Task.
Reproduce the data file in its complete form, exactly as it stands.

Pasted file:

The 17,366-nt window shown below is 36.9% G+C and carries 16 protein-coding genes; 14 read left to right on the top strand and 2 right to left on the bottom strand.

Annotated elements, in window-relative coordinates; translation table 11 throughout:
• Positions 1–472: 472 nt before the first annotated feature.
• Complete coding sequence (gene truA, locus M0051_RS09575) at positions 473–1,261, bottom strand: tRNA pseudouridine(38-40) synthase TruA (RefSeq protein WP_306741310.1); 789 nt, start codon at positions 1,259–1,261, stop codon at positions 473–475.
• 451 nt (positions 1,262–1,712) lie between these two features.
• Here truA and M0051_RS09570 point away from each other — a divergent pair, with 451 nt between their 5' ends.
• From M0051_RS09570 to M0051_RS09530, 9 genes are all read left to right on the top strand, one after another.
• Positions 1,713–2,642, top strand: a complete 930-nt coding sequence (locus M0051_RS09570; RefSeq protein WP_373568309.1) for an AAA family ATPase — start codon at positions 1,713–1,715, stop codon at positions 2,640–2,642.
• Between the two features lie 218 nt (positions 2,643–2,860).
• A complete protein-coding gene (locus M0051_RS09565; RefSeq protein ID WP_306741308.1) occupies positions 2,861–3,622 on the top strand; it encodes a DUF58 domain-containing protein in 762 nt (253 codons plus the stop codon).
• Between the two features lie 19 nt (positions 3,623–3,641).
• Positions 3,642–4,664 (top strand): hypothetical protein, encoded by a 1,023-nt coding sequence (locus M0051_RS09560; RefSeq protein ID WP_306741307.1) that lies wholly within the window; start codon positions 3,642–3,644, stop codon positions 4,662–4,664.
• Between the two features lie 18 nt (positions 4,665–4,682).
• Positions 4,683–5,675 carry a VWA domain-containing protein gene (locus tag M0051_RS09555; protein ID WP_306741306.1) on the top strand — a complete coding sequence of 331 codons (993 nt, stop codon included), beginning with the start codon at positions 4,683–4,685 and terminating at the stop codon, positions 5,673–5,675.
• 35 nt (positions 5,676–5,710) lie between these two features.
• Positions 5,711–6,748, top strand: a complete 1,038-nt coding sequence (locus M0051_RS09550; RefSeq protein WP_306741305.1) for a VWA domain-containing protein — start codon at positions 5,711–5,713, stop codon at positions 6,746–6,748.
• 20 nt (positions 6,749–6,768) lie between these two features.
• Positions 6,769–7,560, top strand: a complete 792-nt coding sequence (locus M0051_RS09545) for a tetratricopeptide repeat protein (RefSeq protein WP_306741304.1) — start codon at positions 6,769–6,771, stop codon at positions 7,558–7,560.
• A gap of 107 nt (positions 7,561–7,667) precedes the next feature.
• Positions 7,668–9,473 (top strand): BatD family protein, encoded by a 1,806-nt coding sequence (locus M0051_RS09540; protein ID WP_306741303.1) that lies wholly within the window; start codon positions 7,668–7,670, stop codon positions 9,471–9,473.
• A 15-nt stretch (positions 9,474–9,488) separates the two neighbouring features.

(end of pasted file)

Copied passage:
The 17,366-nt window shown below is 36.9% G+C and carries 16 protein-coding genes; 14 read left to right on the top strand and 2 right to left on the bottom strand.

Annotated elements, in window-relative coordinates; translation table 11 throughout:
• Positions 1–472: 472 nt before the first annotated feature.
• Complete coding sequence (gene truA, locus M0051_RS09575) at positions 473–1,261, bottom strand: tRNA pseudouridine(38-40) synthase TruA (RefSeq protein WP_306741310.1); 789 nt, start codon at positions 1,259–1,261, stop codon at positions 473–475.
• 451 nt (positions 1,262–1,712) lie between these two features.
• Here truA and M0051_RS09570 point away from each other — a divergent pair, with 451 nt between their 5' ends.
• From M0051_RS09570 to M0051_RS09530, 9 genes are all read left to right on the top strand, one after another.
• Positions 1,713–2,642, top strand: a complete 930-nt coding sequence (locus M0051_RS09570; RefSeq protein WP_373568309.1) for an AAA family ATPase — start codon at positions 1,713–1,715, stop codon at positions 2,640–2,642.
• Between the two features lie 218 nt (positions 2,643–2,860).
• A complete protein-coding gene (locus M0051_RS09565; RefSeq protein ID WP_306741308.1) occupies positions 2,861–3,622 on the top strand; it encodes a DUF58 domain-containing protein in 762 nt (253 codons plus the stop codon).
• Between the two features lie 19 nt (positions 3,623–3,641).
• Positions 3,642–4,664 (top strand): hypothetical protein, encoded by a 1,023-nt coding sequence (locus M0051_RS09560; RefSeq protein ID WP_306741307.1) that lies wholly within the window; start codon positions 3,642–3,644, stop codon positions 4,662–4,664.
• Between the two features lie 18 nt (positions 4,665–4,682).
• Positions 4,683–5,675 carry a VWA domain-containing protein gene (locus tag M0051_RS09555; protein ID WP_306741306.1) on the top strand — a complete coding sequence of 331 codons (993 nt, stop codon included), beginning with the start codon at positions 4,683–4,685 and terminating at the stop codon, positions 5,673–5,675.
• 35 nt (positions 5,676–5,710) lie between these two features.
• Positions 5,711–6,748, top strand: a complete 1,038-nt coding sequence (locus M0051_RS09550; RefSeq protein WP_306741305.1) for a VWA domain-containing protein — start codon at positions 5,711–5,713, stop codon at positions 6,746–6,748.
• 20 nt (positions 6,749–6,768) lie between these two features.
• Positions 6,769–7,560, top strand: a complete 792-nt coding sequence (locus M0051_RS09545) for a tetratricopeptide repeat protein (RefSeq protein WP_306741304.1) — start codon at positions 6,769–6,771, stop codon at positions 7,558–7,560.
• A gap of 107 nt (positions 7,561–7,667) precedes the next feature.
• Positions 7,668–9,473 (top strand): BatD family protein, encoded by a 1,806-nt coding sequence (locus M0051_RS09540; protein ID WP_306741303.1) that lies wholly within the window; start codon positions 7,668–7,670, stop codon positions 9,471–9,473.
• A 15-nt stretch (positions 9,474–9,488) separates the two neighbouring features.